You might notice that I have given all of these little pieces music or dance related names.  It was fun naming all of them!  I have some of these pieces at Bailiwick on Grand in Billings, Montana and some in Missoula, Montana at The Artist's Shop.  Some will be in my "studio" space on the upcoming Artist's Along The Bitterroot (AAB) Studio Tour in June.   I am actually sharing a space at another artist's home with 3 other artists.  (More about AAB coming soon.....!)

I find that the size of these pieces allow me enough space to play with some fabric combinations and do some nice quilting and beading, but they don't take long to make and they can be priced at a good pricepoint for sales in my galleries.  Unlike the little ornaments I have made, I feel that I can put enough of my artistic style and artistry into the work to find them fulfilling and enjoyable to create. 


Hard Winter, Hello Spring!

February 25, 2014
I'm sure that every single blogger who loves and enjoys nature will be writing a post about the coming of Spring---and this year how particularly welcome it is!  Not to be left out, here is my pictorial review of the heavy snows of winter and the flooding of early March.

I live in the Bitterroot Valley at the base of the Rocky Mountains in Western Montana.  I look to the west at the Bitterroot Mountains and to the east at the Sapphire Mountains and down our valley runs the beautiful Bitterroot River.  I live just a couple miles from the Lee Metcalf Wildlife Refuge which has pond, woodland, prairie, and river habitats for birds and animals.  In short, this is a beautiful place full of life and we appreciate it all every day.  That's why we live here--because it ain't for the money we can make!!

This was a particularly wintery winter with cold temps and abundant snow.  We talk here in terms of the "snowpack" because the amount of snow we get in the mountains over the winter will determine how much irrigation water there will be for the ranchers and landowners here in the valley.   When I was a kid growing up just north of here in Missoula, Montana we had many winters with lots of snow which stuck around, but in the recent decade the winters have been rather mild in comparison and that made this winter seem all the more wintery.

This is my front yard in February and as you can see we had a beautiful day when I couldn't resist grabbing my camera and snapping a few choice pics of the landscape I was enjoying out my window.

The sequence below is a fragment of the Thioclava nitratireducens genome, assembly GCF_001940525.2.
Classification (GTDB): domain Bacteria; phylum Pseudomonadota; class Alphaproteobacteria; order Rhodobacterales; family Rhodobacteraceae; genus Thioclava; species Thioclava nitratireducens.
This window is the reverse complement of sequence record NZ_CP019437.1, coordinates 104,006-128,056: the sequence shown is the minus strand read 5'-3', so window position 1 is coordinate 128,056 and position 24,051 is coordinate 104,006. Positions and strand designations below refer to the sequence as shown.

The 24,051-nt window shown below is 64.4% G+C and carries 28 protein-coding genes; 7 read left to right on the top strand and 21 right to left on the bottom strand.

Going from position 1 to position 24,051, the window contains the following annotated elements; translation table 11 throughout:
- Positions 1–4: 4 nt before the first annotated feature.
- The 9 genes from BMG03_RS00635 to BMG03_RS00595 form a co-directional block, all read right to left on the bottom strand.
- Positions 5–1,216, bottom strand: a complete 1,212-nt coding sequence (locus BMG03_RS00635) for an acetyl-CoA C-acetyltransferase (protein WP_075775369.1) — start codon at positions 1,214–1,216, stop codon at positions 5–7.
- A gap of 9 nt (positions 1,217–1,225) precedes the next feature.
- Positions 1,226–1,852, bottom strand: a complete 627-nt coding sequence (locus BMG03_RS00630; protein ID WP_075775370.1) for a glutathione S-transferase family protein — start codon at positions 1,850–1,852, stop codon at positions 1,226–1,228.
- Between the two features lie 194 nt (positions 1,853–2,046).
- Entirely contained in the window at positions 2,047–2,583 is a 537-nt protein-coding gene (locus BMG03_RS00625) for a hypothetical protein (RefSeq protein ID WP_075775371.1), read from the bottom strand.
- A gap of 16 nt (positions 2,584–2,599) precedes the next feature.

We feed the birds year-round and this is one of our feeder stations covered with snow.  The birds didn't like all the snow on the top as they usually perch there and the snow was too deep and soft for them!

February 25, 2014

That's the Bitterroot mountains behind the feeder.

Because the ground was very frozen and we got a good rain with warmer temps, all that snow turned into a one day scary flood situation for many of us in the valley.  We live on Three Mile Creek (it runs along our back yard boundary), and it usually gets high every spring but doesn't threaten our home or property too much.  This year it was very very high on this day in early March and I could see a lake out my bedroom window that was never there before!  I watched the waters rising all day and finally called my husband and he came home early to help me worry about it!  We did go and fill some sandbags at the local fire hall and stacked them up behind our garage to hopefully prevent some flooding there. 

March 6, 2014

The waters actually stopped rising and held steady and then as the night got colder the melting subsided.  By morning it was not a lake anymore but had turned back into a creek and it has pretty much stayed that way.  

March 6, 2014

Here is what the creek looked like the next day and what it is supposed to look like!
March 7, 2014

Ahhh, much better!  Lots of sand was deposited in the area under all those trees which is usually where our neighbor has their fire pit and enjoys summer bonfires.  That area has never flooded in the more than 12 years that we have lived here.  There's always a first time for everything!

The weather then proceeded to melt much of the heavy snow we had accumulated in a reasonably quick way, and now that Spring is here in April the creek is rushing along in its little channel, and behaving itself nicely.

I'm not sure if you can actually see with my pictures the dramatic change there was to this little bit of landscape during this flooding, but I can tell you that I was very nervous.  If the creek had risen 12 more inches I think it would have been flowing into the crawl space of our house and into our two garage areas.  That was not a comfortable feeling, and I'm glad those kinds of high waters are very uncommon.  It was a certain set of circumstances and timing that caused it to happen in the winter of 2014.